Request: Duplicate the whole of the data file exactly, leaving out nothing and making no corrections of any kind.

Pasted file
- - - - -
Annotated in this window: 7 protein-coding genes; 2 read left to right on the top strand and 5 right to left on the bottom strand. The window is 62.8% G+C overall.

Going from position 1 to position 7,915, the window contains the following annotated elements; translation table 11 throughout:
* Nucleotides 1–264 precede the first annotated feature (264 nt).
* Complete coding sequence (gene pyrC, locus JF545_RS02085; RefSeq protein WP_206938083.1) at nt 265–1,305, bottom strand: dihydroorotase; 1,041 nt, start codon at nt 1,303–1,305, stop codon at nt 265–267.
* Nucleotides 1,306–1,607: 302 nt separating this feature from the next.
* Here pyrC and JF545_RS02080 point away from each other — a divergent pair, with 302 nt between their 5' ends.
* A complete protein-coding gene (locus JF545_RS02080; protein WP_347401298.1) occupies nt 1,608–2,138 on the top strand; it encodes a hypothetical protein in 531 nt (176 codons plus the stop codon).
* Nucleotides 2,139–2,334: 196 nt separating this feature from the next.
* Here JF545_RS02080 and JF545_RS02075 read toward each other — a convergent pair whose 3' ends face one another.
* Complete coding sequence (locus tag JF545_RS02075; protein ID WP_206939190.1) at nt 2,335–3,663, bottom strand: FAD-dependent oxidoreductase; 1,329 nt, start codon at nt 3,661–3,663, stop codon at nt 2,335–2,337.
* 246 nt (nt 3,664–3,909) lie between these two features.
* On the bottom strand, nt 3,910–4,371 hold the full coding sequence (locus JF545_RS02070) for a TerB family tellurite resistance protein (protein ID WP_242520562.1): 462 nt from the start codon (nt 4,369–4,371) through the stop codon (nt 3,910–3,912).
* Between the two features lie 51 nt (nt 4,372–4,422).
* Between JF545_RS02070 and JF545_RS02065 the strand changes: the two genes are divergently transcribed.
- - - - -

Annotated in this window: 7 protein-coding genes; 2 read left to right on the top strand and 5 right to left on the bottom strand. The window is 62.8% G+C overall.

Going from position 1 to position 7,915, the window contains the following annotated elements; translation table 11 throughout:
* Nucleotides 1–264 precede the first annotated feature (264 nt).
* Complete coding sequence (gene pyrC, locus JF545_RS02085; RefSeq protein WP_206938083.1) at nt 265–1,305, bottom strand: dihydroorotase; 1,041 nt, start codon at nt 1,303–1,305, stop codon at nt 265–267.
* Nucleotides 1,306–1,607: 302 nt separating this feature from the next.
* Here pyrC and JF545_RS02080 point away from each other — a divergent pair, with 302 nt between their 5' ends.
* A complete protein-coding gene (locus JF545_RS02080; protein WP_347401298.1) occupies nt 1,608–2,138 on the top strand; it encodes a hypothetical protein in 531 nt (176 codons plus the stop codon).
* Nucleotides 2,139–2,334: 196 nt separating this feature from the next.
* Here JF545_RS02080 and JF545_RS02075 read toward each other — a convergent pair whose 3' ends face one another.
* Complete coding sequence (locus tag JF545_RS02075; protein ID WP_206939190.1) at nt 2,335–3,663, bottom strand: FAD-dependent oxidoreductase; 1,329 nt, start codon at nt 3,661–3,663, stop codon at nt 2,335–2,337.
* 246 nt (nt 3,664–3,909) lie between these two features.
* On the bottom strand, nt 3,910–4,371 hold the full coding sequence (locus JF545_RS02070) for a TerB family tellurite resistance protein (protein ID WP_242520562.1): 462 nt from the start codon (nt 4,369–4,371) through the stop codon (nt 3,910–3,912).
* Between the two features lie 51 nt (nt 4,372–4,422).
* Between JF545_RS02070 and JF545_RS02065 the strand changes: the two genes are divergently transcribed.